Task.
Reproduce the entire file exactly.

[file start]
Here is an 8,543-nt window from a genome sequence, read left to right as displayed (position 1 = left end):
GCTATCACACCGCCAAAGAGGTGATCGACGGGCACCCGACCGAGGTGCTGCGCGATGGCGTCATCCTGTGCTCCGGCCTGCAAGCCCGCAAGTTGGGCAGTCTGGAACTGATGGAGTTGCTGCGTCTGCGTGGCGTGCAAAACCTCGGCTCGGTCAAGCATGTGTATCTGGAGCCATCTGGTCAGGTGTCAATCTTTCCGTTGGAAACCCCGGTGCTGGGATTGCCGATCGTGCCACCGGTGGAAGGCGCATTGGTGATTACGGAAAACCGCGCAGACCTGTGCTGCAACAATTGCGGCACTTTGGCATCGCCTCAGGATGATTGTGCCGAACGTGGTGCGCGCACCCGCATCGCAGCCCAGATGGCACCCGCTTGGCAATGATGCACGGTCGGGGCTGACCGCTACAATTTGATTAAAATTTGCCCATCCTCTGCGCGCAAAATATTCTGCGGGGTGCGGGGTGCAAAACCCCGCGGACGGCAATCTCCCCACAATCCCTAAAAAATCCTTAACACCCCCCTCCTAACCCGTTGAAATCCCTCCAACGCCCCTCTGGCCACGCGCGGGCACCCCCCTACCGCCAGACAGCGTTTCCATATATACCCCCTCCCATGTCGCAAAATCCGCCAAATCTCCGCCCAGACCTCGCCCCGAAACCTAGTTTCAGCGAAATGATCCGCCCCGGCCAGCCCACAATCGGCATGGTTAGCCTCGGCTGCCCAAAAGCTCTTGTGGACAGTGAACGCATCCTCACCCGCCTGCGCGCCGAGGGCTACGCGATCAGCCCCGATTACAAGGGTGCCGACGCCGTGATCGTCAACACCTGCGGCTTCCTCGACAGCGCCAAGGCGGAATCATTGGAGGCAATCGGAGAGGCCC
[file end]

Here is an 8,543-nt window from a genome sequence, read left to right as displayed (position 1 = left end):
GCTATCACACCGCCAAAGAGGTGATCGACGGGCACCCGACCGAGGTGCTGCGCGATGGCGTCATCCTGTGCTCCGGCCTGCAAGCCCGCAAGTTGGGCAGTCTGGAACTGATGGAGTTGCTGCGTCTGCGTGGCGTGCAAAACCTCGGCTCGGTCAAGCATGTGTATCTGGAGCCATCTGGTCAGGTGTCAATCTTTCCGTTGGAAACCCCGGTGCTGGGATTGCCGATCGTGCCACCGGTGGAAGGCGCATTGGTGATTACGGAAAACCGCGCAGACCTGTGCTGCAACAATTGCGGCACTTTGGCATCGCCTCAGGATGATTGTGCCGAACGTGGTGCGCGCACCCGCATCGCAGCCCAGATGGCACCCGCTTGGCAATGATGCACGGTCGGGGCTGACCGCTACAATTTGATTAAAATTTGCCCATCCTCTGCGCGCAAAATATTCTGCGGGGTGCGGGGTGCAAAACCCCGCGGACGGCAATCTCCCCACAATCCCTAAAAAATCCTTAACACCCCCCTCCTAACCCGTTGAAATCCCTCCAACGCCCCTCTGGCCACGCGCGGGCACCCCCCTACCGCCAGACAGCGTTTCCATATATACCCCCTCCCATGTCGCAAAATCCGCCAAATCTCCGCCCAGACCTCGCCCCGAAACCTAGTTTCAGCGAAATGATCCGCCCCGGCCAGCCCACAATCGGCATGGTTAGCCTCGGCTGCCCAAAAGCTCTTGTGGACAGTGAACGCATCCTCACCCGCCTGCGCGCCGAGGGCTACGCGATCAGCCCCGATTACAAGGGTGCCGACGCCGTGATCGTCAACACCTGCGGCTTCCTCGACAGCGCCAAGGCGGAATCATTGGAGGCAATCGGAGAGGCCC